Opinion: Every New Yorker deserves to know their HIV status

The state must update its HIV testing law to match current CDC guidance and make it easier for doctors to order HIV tests for patients.

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“Know your HIV status.” It’s a powerful public health message that is key to protecting individual health, ending our New York HIV epidemic and addressing the persistent and unacceptable disparities in HIV’s impact on New Yorkers marginalized in our health system.

When patients are informed of their HIV status, thanks to modern antiretroviral therapy, they can live long, healthy lives. But early detection is key to reaping these health benefits. Testing is the essential gateway to New York’s excellent and universally available HIV treatment and prevention options. 

Moreover, antiretroviral treatment also reduces the amount of HIV in the bloodstream to the point that it is virtually undetectable. Making the virus undetectable is the gold standard of HIV treatment, and it not only benefits an individual’s health, but the public health as well, because when the virus is suppressed to this extent, there is effectively no risk of transmitting HIV to others. This prevents future infections, saves lives and caps health care expenses; the lifetime cost savings for avoiding just one HIV infection has been estimated to be over $400,000.

Yet far too many New Yorkers still don’t know their HIV status, especially those who rely on emergency rooms as their sole point of contact with the health system. They are left behind because they are not offered HIV testing as part of routine care. It is simply unacceptable that 18% of New Yorkers newly diagnosed with HIV do not learn their status until they already have  AIDS, despite most patients having numerous interactions with the health system.

 A recently released New York State Department of Health analysis found that people diagnosed with HIV at inpatient facilities or emergency rooms were twice as likely to have a concurrent diagnosis of AIDS, likely due to their lack of access to health care. New York studies show that 30% to 60% of all people diagnosed with HIV have had one or more prior missed opportunities for testing, with one NYC hospital finding, on average, three earlier missed opportunities for diagnosis.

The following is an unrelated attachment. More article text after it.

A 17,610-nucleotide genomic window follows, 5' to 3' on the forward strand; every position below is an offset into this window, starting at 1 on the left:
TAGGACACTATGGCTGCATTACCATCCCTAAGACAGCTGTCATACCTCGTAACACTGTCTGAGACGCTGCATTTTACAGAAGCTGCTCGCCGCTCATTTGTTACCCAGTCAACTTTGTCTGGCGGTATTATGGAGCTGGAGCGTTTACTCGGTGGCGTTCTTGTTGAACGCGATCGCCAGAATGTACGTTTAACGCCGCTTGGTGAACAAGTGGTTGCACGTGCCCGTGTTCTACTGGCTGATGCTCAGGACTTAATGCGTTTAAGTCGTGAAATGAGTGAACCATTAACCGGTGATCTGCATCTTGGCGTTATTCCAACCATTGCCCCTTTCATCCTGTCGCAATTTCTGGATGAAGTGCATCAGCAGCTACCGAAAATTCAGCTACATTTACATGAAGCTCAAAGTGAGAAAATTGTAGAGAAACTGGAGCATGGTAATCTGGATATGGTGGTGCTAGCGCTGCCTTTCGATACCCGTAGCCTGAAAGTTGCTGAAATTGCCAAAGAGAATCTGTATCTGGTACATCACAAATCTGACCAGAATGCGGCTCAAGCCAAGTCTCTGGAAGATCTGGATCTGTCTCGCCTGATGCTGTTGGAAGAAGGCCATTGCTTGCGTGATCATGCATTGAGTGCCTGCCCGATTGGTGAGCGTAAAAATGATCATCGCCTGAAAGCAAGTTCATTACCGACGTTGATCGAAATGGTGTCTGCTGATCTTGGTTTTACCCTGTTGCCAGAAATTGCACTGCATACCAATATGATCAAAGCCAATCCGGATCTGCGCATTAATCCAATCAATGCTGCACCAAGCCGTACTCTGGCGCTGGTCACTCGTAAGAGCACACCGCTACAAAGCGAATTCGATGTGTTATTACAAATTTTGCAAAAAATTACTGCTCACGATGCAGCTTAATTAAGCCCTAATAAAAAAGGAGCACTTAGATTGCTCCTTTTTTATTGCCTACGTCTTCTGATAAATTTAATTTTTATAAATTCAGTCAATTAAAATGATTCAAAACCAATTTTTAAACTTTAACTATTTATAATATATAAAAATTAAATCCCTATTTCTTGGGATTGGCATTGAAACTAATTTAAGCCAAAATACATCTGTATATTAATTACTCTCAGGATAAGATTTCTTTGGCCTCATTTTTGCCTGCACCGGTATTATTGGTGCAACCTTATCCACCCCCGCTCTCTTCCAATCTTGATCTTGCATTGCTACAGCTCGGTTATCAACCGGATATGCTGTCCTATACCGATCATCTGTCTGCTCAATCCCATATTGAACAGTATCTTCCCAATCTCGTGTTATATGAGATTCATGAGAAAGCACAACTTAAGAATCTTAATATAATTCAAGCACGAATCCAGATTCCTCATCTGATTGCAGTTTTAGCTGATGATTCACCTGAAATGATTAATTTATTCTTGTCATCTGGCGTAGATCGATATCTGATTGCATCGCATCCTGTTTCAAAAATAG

A significant barrier is New York’s current HIV testing law, which has not been updated to align with the Centers for Disease Control & Prevention’s 2006 guidance to include HIV testing in routine care, with notice of the test and the opportunity to opt out provided orally or in writing. In New York, HIV testing is voluntary, and anyone can decline the test. But our current law requires that health care providers provide patients with oral notification before providing an HIV test. Notably, New York is one of only two states (Nebraska being the other) that deviates from the CDC testing guidance.

 We can fix this under the HIV Testing Modernization Act (S.7809/A.8475). This legislation, sponsored by state Sen. Brad Hoylman-Sigal and Assembly Member Amy Paulin, would bring New York’s HIV testing regime in line with CDC guidance and best practices by expanding the methods for informing patients beyond oral notification to include notice given in writing, by prominently displayed signage, by electronic means or by other appropriate forms of communication. The bill, which passed the New York State Assembly unanimously earlier this year, would add patient protections by requiring notice by means readily accessible in multiple languages that explicitly states HIV testing can be refused. It would also require that patients be informed that pre-and post-exposure prophylaxis medications (known as PrEP and PEP) are available to protect against HIV infection.

According to the CDC, routine, opt-out screening has proven to be highly effective because it removes the stigma associated with HIV testing, fosters earlier diagnosis and treatment, reduces transmission and is cost-effective.

There was a time before HIV treatment when there was reason to fear learning your HIV status. Thankfully, those dark days are no longer. In New York, every person who tests positive has access to excellent HIV care. Since 2010, no person can be deported or have their immigration status affected by an HIV diagnosis. New York has strong HIV confidentiality protections and an extensive system of support in place for people with HIV.  

With these protections in place, it’s time to update our HIV testing law so every New Yorker knows their status and gets the treatment they need to live longer, healthier lives.